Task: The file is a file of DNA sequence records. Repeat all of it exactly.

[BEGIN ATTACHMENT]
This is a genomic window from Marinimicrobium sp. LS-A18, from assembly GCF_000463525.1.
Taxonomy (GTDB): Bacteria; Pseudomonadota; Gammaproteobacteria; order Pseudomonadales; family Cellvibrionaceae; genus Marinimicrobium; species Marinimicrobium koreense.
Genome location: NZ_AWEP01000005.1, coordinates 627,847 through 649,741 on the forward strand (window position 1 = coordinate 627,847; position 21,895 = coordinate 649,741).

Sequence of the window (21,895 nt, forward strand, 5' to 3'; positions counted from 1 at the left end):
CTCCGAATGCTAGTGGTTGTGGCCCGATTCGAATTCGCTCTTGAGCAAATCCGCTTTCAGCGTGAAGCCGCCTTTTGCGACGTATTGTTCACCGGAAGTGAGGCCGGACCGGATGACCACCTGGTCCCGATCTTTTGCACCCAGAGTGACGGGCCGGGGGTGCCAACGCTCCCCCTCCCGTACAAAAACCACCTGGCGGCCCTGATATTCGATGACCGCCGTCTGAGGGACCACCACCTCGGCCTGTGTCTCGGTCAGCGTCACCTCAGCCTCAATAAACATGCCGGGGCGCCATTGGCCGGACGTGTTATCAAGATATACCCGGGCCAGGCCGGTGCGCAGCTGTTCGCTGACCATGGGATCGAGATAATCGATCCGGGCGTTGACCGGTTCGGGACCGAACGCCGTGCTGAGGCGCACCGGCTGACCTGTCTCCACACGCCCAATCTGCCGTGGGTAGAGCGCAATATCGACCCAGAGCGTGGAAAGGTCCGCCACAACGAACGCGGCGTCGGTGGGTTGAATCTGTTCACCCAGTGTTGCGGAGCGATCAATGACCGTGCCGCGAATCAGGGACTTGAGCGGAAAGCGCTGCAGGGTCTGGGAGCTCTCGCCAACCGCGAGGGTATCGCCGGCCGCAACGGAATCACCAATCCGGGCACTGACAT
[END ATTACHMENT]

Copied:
This is a genomic window from Marinimicrobium sp. LS-A18, from assembly GCF_000463525.1.
Taxonomy (GTDB): Bacteria; Pseudomonadota; Gammaproteobacteria; order Pseudomonadales; family Cellvibrionaceae; genus Marinimicrobium; species Marinimicrobium koreense.
Genome location: NZ_AWEP01000005.1, coordinates 627,847 through 649,741 on the forward strand (window position 1 = coordinate 627,847; position 21,895 = coordinate 649,741).

Sequence of the window (21,895 nt, forward strand, 5' to 3'; positions counted from 1 at the left end):
CTCCGAATGCTAGTGGTTGTGGCCCGATTCGAATTCGCTCTTGAGCAAATCCGCTTTCAGCGTGAAGCCGCCTTTTGCGACGTATTGTTCACCGGAAGTGAGGCCGGACCGGATGACCACCTGGTCCCGATCTTTTGCACCCAGAGTGACGGGCCGGGGGTGCCAACGCTCCCCCTCCCGTACAAAAACCACCTGGCGGCCCTGATATTCGATGACCGCCGTCTGAGGGACCACCACCTCGGCCTGTGTCTCGGTCAGCGTCACCTCAGCCTCAATAAACATGCCGGGGCGCCATTGGCCGGACGTGTTATCAAGATATACCCGGGCCAGGCCGGTGCGCAGCTGTTCGCTGACCATGGGATCGAGATAATCGATCCGGGCGTTGACCGGTTCGGGACCGAACGCCGTGCTGAGGCGCACCGGCTGACCTGTCTCCACACGCCCAATCTGCCGTGGGTAGAGCGCAATATCGACCCAGAGCGTGGAAAGGTCCGCCACAACGAACGCGGCGTCGGTGGGTTGAATCTGTTCACCCAGTGTTGCGGAGCGATCAATGACCGTGCCGCGAATCAGGGACTTGAGCGGAAAGCGCTGCAGGGTCTGGGAGCTCTCGCCAACCGCGAGGGTATCGCCGGCCGCAACGGAATCACCAATCCGGGCACTGACAT